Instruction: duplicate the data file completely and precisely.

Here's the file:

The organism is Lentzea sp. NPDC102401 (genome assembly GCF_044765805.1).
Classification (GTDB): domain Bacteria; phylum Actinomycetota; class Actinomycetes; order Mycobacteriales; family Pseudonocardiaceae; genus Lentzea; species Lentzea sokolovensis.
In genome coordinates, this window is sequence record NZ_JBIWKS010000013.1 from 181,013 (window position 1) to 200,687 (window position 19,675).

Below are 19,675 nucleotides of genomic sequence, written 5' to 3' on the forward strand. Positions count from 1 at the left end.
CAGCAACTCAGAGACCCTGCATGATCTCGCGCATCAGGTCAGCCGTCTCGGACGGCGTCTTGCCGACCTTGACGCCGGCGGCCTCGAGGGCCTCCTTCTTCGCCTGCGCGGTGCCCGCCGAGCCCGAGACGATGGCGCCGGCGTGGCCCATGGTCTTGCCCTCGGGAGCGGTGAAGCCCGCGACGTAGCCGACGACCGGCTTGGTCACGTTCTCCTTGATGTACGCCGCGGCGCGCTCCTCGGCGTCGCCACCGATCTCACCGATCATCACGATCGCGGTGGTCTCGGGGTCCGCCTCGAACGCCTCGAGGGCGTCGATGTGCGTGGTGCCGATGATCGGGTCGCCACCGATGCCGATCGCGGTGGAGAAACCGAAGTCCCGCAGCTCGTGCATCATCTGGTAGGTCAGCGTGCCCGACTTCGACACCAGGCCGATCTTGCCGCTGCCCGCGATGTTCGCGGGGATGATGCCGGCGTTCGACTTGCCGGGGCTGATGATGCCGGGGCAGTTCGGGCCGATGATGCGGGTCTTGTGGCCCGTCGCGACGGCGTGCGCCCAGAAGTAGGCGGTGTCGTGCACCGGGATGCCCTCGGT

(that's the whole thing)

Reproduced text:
The organism is Lentzea sp. NPDC102401 (genome assembly GCF_044765805.1).
Classification (GTDB): domain Bacteria; phylum Actinomycetota; class Actinomycetes; order Mycobacteriales; family Pseudonocardiaceae; genus Lentzea; species Lentzea sokolovensis.
In genome coordinates, this window is sequence record NZ_JBIWKS010000013.1 from 181,013 (window position 1) to 200,687 (window position 19,675).

Below are 19,675 nucleotides of genomic sequence, written 5' to 3' on the forward strand. Positions count from 1 at the left end.
CAGCAACTCAGAGACCCTGCATGATCTCGCGCATCAGGTCAGCCGTCTCGGACGGCGTCTTGCCGACCTTGACGCCGGCGGCCTCGAGGGCCTCCTTCTTCGCCTGCGCGGTGCCCGCCGAGCCCGAGACGATGGCGCCGGCGTGGCCCATGGTCTTGCCCTCGGGAGCGGTGAAGCCCGCGACGTAGCCGACGACCGGCTTGGTCACGTTCTCCTTGATGTACGCCGCGGCGCGCTCCTCGGCGTCGCCACCGATCTCACCGATCATCACGATCGCGGTGGTCTCGGGGTCCGCCTCGAACGCCTCGAGGGCGTCGATGTGCGTGGTGCCGATGATCGGGTCGCCACCGATGCCGATCGCGGTGGAGAAACCGAAGTCCCGCAGCTCGTGCATCATCTGGTAGGTCAGCGTGCCCGACTTCGACACCAGGCCGATCTTGCCGCTGCCCGCGATGTTCGCGGGGATGATGCCGGCGTTCGACTTGCCGGGGCTGATGATGCCGGGGCAGTTCGGGCCGATGATGCGGGTCTTGTGGCCCGTCGCGACGGCGTGCGCCCAGAAGTAGGCGGTGTCGTGCACCGGGATGCCCTCGGT